There is no doubt that contract staffing is continuing to increase in almost all technical and professional sectors. As a reminder, the top five industries for contract staffing in 2014 were:
- IT (consistently a strong field)
- Healthcare (degreed professionals)
- Accounting and Finance
- Business Professionals
Are you considering adding contract staffing to your business model? If so, you have probably wondered if you should hire new staff to work solely on contracting. There are essentially two pieces of a contract staffing business:
1) The FRONT-OFFICE job order and candidate recruiting tasks
2) The BACK-OFFICE administrative, legal and financial requirements
The good news? You don’t have to hire someone to handle the back-office tasks if you outsource them to a full service back-office provider. Additionally, the ramp-up time is significantly less if you outsource the back-office. You can place a contractor in a matter of hours instead of the months it would take to establish your own Workers’ Compensation, payroll funding, legal contracts, payroll processing, taxes, insurance, etc.
Even MORE good news… Since 1992, we have worked with recruiting firms who have added contract staffing to their business model without hiring any additional recruiting staff. We have also worked with firms who have decided to add a recruiter who focuses exclusively on contract placements.
In the end, there is no right or wrong answer. It comes down to your firm’s unique requirements and aims. Let’s consider the pros and cons of both avenues.
Using Existing Staff/Recruiters
The biggest “pro” of utilizing your existing staff (or doing it yourself if you are a one-man show) is keeping your overhead low. Moreover, our statistics show that 80% of a firm’s contract staffing business comes from their existing direct hire clients. Many firms and clients already have a strong working relationship entailing a great deal of trust, so it is easy to transfer that relationship to contract staffing.
The potential con here lies in the learning curve. Thankfully, it isn’t that steep. For recruiters new to contract staffing, learning how to set the rates is a common challenge, but it is not nearly as complicated as it looks. If you are working with a contract staffing back-office, they can lead you through the entire process to make certain you are quoting fair and reasonable rates with the maximum amount of recruiter profit.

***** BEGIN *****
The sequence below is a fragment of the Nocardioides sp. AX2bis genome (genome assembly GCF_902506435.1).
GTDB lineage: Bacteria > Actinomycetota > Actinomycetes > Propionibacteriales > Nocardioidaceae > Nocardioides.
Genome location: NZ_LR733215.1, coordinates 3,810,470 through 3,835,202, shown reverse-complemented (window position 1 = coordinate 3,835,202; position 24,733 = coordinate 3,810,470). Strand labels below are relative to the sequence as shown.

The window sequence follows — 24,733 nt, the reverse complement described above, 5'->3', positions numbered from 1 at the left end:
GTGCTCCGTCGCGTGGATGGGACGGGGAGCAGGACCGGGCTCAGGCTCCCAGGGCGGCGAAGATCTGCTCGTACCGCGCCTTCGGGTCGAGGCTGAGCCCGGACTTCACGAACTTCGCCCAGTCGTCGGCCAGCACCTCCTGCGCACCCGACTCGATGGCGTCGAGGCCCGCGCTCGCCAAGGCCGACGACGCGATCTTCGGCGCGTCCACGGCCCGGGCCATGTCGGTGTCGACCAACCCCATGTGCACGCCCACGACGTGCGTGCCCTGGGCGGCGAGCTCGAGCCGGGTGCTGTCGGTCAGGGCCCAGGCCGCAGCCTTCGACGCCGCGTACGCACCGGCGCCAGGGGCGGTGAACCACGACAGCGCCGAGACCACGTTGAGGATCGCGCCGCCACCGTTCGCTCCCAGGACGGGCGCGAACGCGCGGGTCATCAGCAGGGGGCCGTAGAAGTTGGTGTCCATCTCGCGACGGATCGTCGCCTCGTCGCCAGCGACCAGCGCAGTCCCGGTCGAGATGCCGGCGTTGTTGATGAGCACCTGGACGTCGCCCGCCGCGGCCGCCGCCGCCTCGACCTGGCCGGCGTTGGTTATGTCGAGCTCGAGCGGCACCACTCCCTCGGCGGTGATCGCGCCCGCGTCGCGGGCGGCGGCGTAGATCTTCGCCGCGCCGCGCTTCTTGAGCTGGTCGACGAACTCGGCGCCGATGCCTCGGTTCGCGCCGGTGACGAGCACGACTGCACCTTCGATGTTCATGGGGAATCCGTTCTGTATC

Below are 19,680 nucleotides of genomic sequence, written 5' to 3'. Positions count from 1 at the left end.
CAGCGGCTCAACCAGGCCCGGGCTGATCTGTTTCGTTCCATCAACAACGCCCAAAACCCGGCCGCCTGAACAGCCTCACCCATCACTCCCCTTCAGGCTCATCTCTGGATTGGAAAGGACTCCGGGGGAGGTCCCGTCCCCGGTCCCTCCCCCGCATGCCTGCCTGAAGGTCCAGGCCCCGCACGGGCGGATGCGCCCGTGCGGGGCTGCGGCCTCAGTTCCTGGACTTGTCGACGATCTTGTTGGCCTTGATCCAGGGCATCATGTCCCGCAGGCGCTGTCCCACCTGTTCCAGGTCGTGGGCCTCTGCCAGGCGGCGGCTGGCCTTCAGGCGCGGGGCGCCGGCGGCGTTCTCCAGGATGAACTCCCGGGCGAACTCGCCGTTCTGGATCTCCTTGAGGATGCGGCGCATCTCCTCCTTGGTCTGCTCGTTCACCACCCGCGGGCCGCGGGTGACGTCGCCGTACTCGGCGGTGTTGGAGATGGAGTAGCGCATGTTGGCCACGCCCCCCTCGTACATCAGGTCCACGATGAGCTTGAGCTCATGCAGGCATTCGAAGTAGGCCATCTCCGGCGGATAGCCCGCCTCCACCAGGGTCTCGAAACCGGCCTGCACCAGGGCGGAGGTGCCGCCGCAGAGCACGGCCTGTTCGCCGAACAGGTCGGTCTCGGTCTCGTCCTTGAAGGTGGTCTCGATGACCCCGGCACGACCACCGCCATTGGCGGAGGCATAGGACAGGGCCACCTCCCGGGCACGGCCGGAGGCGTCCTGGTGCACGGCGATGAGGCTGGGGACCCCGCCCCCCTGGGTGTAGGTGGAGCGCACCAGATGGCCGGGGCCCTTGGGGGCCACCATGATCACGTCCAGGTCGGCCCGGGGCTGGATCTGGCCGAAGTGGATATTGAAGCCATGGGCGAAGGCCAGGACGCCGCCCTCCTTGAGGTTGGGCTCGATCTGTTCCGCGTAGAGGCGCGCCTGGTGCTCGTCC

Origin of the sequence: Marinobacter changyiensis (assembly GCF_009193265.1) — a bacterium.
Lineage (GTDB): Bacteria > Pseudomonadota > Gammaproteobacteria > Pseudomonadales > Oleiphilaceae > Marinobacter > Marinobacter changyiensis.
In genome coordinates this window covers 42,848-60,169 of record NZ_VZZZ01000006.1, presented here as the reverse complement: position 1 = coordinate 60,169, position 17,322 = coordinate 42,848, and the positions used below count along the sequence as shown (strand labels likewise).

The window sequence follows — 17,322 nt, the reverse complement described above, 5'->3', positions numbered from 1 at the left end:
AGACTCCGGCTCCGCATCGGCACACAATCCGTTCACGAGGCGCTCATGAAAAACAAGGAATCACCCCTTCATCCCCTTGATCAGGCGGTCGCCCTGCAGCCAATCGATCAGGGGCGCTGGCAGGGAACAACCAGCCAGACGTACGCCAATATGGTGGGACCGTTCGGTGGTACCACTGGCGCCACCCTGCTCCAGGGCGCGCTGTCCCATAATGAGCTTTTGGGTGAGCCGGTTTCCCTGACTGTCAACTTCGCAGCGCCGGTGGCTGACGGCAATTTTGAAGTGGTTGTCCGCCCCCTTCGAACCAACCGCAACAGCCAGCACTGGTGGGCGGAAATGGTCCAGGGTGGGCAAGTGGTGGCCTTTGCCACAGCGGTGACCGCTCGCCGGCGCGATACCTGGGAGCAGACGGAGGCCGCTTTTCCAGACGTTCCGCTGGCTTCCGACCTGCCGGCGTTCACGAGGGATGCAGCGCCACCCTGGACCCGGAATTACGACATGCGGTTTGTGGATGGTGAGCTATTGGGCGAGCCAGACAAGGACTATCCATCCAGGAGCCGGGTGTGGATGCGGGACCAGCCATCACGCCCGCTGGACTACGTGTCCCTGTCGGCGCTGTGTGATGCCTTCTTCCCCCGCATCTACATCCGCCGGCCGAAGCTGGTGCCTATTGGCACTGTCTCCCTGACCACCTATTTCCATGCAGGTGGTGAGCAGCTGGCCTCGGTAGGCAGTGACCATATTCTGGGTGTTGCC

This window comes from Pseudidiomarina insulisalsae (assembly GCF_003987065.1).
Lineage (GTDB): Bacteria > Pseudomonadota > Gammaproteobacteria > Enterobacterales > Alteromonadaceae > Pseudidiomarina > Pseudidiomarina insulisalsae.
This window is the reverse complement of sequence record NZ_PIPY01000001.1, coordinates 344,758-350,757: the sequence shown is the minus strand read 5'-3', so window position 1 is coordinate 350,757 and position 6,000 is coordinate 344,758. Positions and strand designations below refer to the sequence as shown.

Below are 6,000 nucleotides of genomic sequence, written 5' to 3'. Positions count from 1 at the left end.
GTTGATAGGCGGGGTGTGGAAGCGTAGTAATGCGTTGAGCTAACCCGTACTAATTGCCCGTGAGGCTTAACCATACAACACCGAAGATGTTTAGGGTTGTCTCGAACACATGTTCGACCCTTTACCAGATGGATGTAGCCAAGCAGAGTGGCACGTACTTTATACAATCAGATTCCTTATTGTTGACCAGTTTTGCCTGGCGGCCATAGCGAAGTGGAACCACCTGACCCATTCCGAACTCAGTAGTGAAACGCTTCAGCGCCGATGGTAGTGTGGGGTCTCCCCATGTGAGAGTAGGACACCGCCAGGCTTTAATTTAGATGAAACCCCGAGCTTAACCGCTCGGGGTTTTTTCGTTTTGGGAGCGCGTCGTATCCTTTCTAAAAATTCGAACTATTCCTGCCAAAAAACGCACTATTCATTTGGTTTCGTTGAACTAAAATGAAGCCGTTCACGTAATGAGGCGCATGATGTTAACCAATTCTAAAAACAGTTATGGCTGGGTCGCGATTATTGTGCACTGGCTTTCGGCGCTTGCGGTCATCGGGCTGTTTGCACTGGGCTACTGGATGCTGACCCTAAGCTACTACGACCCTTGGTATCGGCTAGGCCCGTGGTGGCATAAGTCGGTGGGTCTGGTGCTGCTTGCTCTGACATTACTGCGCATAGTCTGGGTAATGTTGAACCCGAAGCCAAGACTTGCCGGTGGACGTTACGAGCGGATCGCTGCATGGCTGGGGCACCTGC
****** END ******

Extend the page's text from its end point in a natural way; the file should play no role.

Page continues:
Hiring Contract Staffing Recruiters
The “pro” in this situation is that the recruiting firm can hire someone who already has experience with contract staffing. That way, the recruiter hits the ground running with little to no training. If you are looking to aggressively build the contract staffing side of your business, it is also helpful to have someone who is completely focused on contract job orders.
Of course, unlike your current team, this new recruiter won’t have an established relationship with your clients. This could initially be a stumbling block, and your clients may not like having to work with different recruiters for direct hire and contract.
What’s Best for YOUR Firm?
Again, there is no definitive right way. We have seen great success using both approaches. And in some cases, a recruiter has started doing contract staffing with existing staff and it became so successful that he/she had to hire additional recruiters to handle the large volume of contract job orders. It ultimately comes down to what is best for your firm.
Perhaps statistics will also factor into your decision. We analyzed the data of recruiters making contract placements with our back-office: Only 11% hired additional staff, while the other 89% started offering contracting by doing it themselves or using their existing staff.
Rest assured that no matter which choice you make, you have already increased the value of your firm simply by adding contract staffing.